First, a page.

Does specialty board certification influence clinical outcomes?
Version of Record online: 12 JUN 2006
Journal of Evaluation in Clinical Practice
Volume 12, Issue 5, pages 473–481, October 2006
How to Cite
Grosch, E. N. (2006), Does specialty board certification influence clinical outcomes?. Journal of Evaluation in Clinical Practice, 12: 473–481. doi: 10.1111/j.1365-2753.2006.00556.x
- Issue online: 12 JUN 2006
- Version of Record online: 12 JUN 2006
- Accepted for publication: 2 September 2004
Vol. 12, Issue 6, 704, Version of Record online: 7 NOV 2006
- board certification;
- causal criteria;
- data dredging;
Background The public seems to crave a simplistic index of ‘quality’, analogous to ‘The Good Housekeeping Seal of Approval’, for the complex endeavour of clinical medicine. The American Board of Medical Specialties (ABMS) and its member boards have purported to fill the vacuum in an effort that bears many of the earmarks of a public relations publicity campaign. The author examined the validity of the evidence touted in support of that effort.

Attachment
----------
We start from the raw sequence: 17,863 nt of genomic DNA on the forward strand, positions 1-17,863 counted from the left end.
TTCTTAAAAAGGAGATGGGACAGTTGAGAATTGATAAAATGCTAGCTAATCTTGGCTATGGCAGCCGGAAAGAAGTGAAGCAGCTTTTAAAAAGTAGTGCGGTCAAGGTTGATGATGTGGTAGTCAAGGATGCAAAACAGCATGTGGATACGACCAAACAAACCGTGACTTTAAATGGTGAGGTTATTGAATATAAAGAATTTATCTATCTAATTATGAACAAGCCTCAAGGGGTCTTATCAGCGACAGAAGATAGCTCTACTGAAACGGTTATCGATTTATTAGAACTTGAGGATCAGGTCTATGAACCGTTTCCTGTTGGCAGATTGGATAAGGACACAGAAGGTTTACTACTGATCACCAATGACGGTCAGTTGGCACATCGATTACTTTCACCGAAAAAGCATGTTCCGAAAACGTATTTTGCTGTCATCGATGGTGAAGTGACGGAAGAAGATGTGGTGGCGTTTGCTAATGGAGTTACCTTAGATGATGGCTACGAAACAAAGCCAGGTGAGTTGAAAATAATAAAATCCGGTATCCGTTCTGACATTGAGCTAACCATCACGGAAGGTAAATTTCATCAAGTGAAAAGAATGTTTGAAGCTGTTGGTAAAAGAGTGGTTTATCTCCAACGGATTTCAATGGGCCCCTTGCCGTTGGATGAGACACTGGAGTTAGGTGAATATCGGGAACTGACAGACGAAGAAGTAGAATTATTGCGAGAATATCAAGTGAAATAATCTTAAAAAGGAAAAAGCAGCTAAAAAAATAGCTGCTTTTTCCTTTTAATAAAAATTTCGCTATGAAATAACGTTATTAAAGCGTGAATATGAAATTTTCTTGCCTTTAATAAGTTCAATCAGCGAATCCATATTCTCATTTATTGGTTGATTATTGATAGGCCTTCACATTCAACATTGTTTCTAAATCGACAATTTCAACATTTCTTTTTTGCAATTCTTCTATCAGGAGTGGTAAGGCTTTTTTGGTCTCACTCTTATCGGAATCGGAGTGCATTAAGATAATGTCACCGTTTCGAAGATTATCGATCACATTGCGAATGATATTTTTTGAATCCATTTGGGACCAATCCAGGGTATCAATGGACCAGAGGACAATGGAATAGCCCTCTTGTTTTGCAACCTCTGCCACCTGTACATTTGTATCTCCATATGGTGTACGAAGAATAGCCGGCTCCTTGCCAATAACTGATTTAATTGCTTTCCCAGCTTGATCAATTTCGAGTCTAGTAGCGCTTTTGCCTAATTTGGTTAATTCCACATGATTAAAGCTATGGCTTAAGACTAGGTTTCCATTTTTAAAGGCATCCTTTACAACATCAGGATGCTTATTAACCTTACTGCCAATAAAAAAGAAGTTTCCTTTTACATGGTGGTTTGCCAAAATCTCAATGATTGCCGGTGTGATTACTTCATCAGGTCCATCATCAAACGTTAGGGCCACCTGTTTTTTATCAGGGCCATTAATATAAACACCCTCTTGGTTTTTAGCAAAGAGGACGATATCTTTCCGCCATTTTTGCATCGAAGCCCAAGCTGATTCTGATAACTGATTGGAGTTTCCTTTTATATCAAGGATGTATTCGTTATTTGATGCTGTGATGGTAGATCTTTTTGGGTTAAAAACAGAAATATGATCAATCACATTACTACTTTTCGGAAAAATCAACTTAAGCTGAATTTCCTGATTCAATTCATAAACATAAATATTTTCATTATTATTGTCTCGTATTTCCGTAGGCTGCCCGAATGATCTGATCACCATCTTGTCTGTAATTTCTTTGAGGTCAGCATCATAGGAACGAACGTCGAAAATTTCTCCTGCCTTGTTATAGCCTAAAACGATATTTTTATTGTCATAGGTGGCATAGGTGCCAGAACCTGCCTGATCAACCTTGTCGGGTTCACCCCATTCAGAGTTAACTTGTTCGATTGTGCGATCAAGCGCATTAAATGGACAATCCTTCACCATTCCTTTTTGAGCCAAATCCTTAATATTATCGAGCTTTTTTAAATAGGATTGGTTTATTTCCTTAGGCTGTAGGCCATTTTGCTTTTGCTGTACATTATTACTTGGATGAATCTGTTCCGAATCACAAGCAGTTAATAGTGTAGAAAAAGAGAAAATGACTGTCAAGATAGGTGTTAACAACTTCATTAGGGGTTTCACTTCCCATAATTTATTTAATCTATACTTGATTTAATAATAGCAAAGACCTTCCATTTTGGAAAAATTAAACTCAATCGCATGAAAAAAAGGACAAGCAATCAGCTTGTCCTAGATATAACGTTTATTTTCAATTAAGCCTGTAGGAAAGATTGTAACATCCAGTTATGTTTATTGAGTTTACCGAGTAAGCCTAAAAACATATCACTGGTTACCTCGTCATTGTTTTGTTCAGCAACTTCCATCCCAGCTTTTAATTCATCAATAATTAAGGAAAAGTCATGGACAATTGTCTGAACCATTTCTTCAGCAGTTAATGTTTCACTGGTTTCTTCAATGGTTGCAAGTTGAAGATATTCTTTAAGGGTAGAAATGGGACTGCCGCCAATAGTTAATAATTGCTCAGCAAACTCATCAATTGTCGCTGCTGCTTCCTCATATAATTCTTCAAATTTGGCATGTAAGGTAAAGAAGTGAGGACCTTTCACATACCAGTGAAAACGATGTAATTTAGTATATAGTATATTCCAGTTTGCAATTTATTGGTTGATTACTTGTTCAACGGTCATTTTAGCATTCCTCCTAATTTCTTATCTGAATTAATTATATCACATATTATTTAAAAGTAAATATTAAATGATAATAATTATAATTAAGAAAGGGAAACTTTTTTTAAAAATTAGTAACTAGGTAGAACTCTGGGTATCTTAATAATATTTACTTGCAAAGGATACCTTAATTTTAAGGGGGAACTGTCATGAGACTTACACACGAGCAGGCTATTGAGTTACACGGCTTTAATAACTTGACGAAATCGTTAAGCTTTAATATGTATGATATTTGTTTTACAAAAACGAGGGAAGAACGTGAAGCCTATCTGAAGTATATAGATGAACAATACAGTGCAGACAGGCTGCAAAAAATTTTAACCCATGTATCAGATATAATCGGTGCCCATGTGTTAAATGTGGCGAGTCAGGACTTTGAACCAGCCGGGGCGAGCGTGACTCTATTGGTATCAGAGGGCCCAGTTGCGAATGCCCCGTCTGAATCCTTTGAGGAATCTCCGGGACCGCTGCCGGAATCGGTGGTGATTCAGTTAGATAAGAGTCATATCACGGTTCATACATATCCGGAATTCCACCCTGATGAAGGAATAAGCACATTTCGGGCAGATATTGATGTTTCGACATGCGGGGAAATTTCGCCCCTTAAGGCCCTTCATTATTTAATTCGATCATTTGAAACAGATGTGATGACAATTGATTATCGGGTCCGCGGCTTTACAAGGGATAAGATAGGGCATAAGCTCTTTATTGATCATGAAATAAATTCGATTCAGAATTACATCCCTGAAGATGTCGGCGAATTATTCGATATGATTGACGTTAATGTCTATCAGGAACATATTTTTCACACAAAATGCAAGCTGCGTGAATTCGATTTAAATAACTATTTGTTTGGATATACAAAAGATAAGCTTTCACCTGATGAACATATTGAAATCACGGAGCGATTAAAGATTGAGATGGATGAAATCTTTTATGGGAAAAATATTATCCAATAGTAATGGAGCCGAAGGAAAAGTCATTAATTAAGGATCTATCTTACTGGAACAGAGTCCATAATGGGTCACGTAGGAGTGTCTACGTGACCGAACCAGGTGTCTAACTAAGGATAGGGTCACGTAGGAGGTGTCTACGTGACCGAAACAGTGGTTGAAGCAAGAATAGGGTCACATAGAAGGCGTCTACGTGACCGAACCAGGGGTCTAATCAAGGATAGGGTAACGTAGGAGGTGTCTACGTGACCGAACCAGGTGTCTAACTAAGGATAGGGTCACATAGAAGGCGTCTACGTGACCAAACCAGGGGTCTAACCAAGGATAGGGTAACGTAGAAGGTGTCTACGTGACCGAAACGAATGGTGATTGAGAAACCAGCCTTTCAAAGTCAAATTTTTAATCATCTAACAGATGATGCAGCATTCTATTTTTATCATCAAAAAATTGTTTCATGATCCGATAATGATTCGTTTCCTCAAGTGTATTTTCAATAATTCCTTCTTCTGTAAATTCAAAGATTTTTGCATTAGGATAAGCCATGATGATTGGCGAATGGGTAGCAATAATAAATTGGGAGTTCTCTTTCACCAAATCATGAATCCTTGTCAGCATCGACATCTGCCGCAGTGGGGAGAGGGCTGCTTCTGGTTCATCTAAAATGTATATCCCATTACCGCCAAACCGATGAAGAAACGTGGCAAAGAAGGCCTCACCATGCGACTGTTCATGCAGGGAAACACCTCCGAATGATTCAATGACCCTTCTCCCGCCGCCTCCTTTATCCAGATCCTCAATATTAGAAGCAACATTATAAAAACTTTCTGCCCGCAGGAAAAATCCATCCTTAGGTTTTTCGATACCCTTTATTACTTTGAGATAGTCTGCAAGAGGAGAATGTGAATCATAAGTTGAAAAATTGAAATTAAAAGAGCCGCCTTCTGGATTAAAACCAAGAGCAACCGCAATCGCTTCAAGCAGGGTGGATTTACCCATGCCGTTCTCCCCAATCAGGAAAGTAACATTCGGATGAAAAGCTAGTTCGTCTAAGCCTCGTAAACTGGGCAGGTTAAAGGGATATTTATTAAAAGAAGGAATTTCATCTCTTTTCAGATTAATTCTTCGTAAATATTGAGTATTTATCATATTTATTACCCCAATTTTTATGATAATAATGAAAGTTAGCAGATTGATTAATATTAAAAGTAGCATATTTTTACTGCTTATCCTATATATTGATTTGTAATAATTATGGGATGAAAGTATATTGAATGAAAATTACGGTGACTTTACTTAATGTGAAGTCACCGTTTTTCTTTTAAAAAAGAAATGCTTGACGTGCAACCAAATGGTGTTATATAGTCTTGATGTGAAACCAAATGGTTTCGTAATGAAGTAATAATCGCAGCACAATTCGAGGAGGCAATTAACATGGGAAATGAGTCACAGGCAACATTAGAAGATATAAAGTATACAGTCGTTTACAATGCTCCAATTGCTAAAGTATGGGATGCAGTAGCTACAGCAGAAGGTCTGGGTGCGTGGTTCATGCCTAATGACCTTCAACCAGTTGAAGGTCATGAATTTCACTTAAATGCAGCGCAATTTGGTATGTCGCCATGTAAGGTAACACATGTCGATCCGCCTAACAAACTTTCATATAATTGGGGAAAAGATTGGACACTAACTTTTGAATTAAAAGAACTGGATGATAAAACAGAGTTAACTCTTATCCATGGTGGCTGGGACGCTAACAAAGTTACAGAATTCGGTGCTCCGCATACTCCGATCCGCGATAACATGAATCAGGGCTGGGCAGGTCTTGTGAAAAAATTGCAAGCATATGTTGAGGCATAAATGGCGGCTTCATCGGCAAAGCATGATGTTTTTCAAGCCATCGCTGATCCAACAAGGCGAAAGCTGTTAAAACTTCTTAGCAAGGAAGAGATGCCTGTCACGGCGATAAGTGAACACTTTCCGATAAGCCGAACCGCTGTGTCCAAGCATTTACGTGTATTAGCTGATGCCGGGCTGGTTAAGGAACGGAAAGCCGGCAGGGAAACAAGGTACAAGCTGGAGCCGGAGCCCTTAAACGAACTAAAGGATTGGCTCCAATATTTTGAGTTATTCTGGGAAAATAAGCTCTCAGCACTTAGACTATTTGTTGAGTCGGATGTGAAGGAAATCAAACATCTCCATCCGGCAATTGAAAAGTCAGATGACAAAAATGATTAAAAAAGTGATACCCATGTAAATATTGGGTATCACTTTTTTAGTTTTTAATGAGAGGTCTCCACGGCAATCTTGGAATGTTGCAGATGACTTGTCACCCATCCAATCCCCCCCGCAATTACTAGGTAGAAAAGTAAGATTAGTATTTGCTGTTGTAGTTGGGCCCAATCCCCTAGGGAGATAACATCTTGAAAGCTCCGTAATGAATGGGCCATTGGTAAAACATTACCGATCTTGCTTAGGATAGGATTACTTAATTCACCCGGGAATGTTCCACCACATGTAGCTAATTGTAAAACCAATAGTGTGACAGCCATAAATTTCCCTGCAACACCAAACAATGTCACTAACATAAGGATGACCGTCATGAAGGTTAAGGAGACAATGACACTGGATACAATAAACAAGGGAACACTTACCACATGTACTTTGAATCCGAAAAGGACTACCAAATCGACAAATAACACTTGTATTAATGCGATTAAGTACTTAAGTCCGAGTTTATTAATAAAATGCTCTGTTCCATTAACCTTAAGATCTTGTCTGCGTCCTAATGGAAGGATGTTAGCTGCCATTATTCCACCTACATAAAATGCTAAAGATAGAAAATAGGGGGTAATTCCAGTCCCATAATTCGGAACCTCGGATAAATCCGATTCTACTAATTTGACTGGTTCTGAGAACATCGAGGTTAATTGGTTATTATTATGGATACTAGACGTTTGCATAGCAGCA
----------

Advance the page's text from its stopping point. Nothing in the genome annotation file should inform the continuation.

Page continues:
Methods By applying Hill’s causal epidemiologic criteria and logical and statistical inference, the author evaluated: (i) published data sources consisting of the most comprehensive collection of studies yet gathered that purports to provide evidence of the relevance of board certification to clinical outcomes, a collection presented by Sharp et al. apparently with the advice and consent of ABMS, that they posited as containing ‘relevant findings’, to what purpose they left unspecified; and (ii) the review article of Sharp et al.
Results The data that Sharp et al. presented provided no credible link between specialty board certification and outcomes or ‘quality’ of clinical care. Sharp et al. ignored the evidence of absent evidence they found and proposed enthusiastic but unjustified conclusions in support of specialty board certification as an index of clinical ‘expertise’.
Conclusions No evidence supports the touted clinical benefit of specialty board certification. Specialists in clinical medicine and surgery are unamenable to simplistic evaluation by examination, yet specialty board certification remains an ersatz standard of doctors’ clinical quality in the absence of supporting evidence.